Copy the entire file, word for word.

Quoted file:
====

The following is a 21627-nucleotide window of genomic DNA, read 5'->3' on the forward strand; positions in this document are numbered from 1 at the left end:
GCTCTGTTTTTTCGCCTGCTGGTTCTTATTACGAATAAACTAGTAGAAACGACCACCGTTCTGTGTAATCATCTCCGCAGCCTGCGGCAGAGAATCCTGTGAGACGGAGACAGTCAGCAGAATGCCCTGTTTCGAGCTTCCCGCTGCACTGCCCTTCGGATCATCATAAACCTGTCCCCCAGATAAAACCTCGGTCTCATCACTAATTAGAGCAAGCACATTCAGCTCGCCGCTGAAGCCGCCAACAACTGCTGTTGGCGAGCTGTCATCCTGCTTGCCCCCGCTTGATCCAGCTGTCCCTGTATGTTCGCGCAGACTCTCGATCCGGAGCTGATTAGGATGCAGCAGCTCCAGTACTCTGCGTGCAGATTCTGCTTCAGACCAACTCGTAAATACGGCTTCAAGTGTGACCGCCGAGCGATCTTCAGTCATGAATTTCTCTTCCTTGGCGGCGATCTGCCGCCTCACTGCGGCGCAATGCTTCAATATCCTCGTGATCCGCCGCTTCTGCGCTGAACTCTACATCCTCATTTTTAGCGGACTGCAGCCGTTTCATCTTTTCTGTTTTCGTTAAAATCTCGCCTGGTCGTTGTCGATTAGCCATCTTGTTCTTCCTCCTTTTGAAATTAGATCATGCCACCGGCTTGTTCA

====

The following is a 21627-nucleotide window of genomic DNA, read 5'->3' on the forward strand; positions in this document are numbered from 1 at the left end:
GCTCTGTTTTTTCGCCTGCTGGTTCTTATTACGAATAAACTAGTAGAAACGACCACCGTTCTGTGTAATCATCTCCGCAGCCTGCGGCAGAGAATCCTGTGAGACGGAGACAGTCAGCAGAATGCCCTGTTTCGAGCTTCCCGCTGCACTGCCCTTCGGATCATCATAAACCTGTCCCCCAGATAAAACCTCGGTCTCATCACTAATTAGAGCAAGCACATTCAGCTCGCCGCTGAAGCCGCCAACAACTGCTGTTGGCGAGCTGTCATCCTGCTTGCCCCCGCTTGATCCAGCTGTCCCTGTATGTTCGCGCAGACTCTCGATCCGGAGCTGATTAGGATGCAGCAGCTCCAGTACTCTGCGTGCAGATTCTGCTTCAGACCAACTCGTAAATACGGCTTCAAGTGTGACCGCCGAGCGATCTTCAGTCATGAATTTCTCTTCCTTGGCGGCGATCTGCCGCCTCACTGCGGCGCAATGCTTCAATATCCTCGTGATCCGCCGCTTCTGCGCTGAACTCTACATCCTCATTTTTAGCGGACTGCAGCCGTTTCATCTTTTCTGTTTTCGTTAAAATCTCGCCTGGTCGTTGTCGATTAGCCATCTTGTTCTTCCTCCTTTTGAAATTAGATCATGCCACCGGCTTGTTCA